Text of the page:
Alex, you heard from Bryan early on. He asked for your help/input.
Let me clarify some points:
All in all, BigBoard is quite different from Gimmie, though yes it has things in common (and with Google/Yahoo!/Vista sidebar, Apple dock and dashboard, gnome-panel, Awn, and so forth). There is nothing whatsoever wrong with having different rapidly-developed prototypes as we try to understand what would be awesome. The people you should flame are those people who are too stuck in the mud to try anything new.
btw, I think Gimmie looks great and I do support it. Bryan liked the ideas too which is why he contacted you weeks ago.
If you have a concrete set of ideas for how we can do what we're trying to do while working in the same codebase as Gimmie, then get on email and send them to us or the mailing list, and we'll talk about it. Maybe mock up what the UI that merges the best of both would look like, or tell us how our implementation would work into the Gimmie codebase.
I think when you really try to draw the combined UI as a mockup, or talk about which files from one project would go where in the other source tree, then merging these projects starts to look impractical and forced. Merging them may be a little "architecture astronaut" in other words. But if you can spell out a concrete vision for how to do it that preserves what we're both trying to accomplish, then we'll do it. It's not a big deal.
The Mugshot team has been off learning what we can about all kinds of not-traditionally-open-source technologies and audiences, but recently we've started thinking about how to roll the knowledge back into the Linux desktop. Here's an update (all heavily biased by my personal point of view).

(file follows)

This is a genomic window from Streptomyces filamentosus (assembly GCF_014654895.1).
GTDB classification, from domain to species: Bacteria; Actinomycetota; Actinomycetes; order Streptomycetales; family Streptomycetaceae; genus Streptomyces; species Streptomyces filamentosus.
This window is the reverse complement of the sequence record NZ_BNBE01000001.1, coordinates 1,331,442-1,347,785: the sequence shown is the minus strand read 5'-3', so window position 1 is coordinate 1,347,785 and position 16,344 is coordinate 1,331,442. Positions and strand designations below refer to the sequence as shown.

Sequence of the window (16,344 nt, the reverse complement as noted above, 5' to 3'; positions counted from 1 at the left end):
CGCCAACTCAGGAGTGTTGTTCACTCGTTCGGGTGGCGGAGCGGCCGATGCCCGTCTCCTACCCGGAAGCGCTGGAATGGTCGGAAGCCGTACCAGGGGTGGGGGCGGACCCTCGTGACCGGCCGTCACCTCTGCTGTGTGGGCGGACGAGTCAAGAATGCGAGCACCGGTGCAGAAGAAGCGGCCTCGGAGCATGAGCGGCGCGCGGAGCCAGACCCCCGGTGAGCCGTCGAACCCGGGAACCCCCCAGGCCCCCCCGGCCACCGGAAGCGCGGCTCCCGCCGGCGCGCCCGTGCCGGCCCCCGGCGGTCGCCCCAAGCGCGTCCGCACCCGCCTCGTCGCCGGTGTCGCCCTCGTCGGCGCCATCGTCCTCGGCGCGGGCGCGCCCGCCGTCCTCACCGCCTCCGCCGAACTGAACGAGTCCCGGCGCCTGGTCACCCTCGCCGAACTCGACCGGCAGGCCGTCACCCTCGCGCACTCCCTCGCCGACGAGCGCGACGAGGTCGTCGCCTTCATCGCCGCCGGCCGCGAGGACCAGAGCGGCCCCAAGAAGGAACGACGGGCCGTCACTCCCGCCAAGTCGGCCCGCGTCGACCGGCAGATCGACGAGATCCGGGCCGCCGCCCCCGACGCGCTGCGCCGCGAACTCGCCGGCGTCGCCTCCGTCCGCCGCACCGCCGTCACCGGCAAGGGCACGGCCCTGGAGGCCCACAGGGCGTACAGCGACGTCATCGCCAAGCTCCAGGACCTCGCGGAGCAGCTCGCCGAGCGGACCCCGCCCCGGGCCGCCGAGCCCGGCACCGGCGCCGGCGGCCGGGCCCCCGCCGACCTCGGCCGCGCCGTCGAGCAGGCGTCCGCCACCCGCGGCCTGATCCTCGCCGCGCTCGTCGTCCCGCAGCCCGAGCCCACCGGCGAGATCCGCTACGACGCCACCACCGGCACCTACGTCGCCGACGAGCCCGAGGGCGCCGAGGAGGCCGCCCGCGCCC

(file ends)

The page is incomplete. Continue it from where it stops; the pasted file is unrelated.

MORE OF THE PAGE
Tuning for an Audience
From an interview with Dave Neary:
Neary says he thinks GNOME will either grow into different projects -- such as a One Laptop Per Child (OLPC) GNOME, a Home and Small Office GNOME, and Enterprise GNOME -- or the project will shrink to the GNOME development platform, "which will then be re-used by third parties to build the interfaces they're interested in on top of it.
"We have already started to see this trend. Distributors cherry-pick the applications they are interested in for their own desktop projects, which are then themed and targeted for their core audience. The variety of platforms and human interfaces being built upon the GNOME platform is dazzling. These go from small-form-factor interfaces like the Nokia N800 and the Maemo application framework and OpenMoko and GPE through to innovative interfaces like Sugar from OLPC, which is totally unfamiliar to someone used to the GNOME desktop, but which is undeniably GNOME-based."
It isn't just the embedded or odd form-factor devices that are customizing GNOME, says Neary. "Even the major distributions have modified the GNOME interface to suit their needs. The openSUSE, Red Hat Enterprise, and Ubuntu desktops all behave in different ways, and have different target audiences."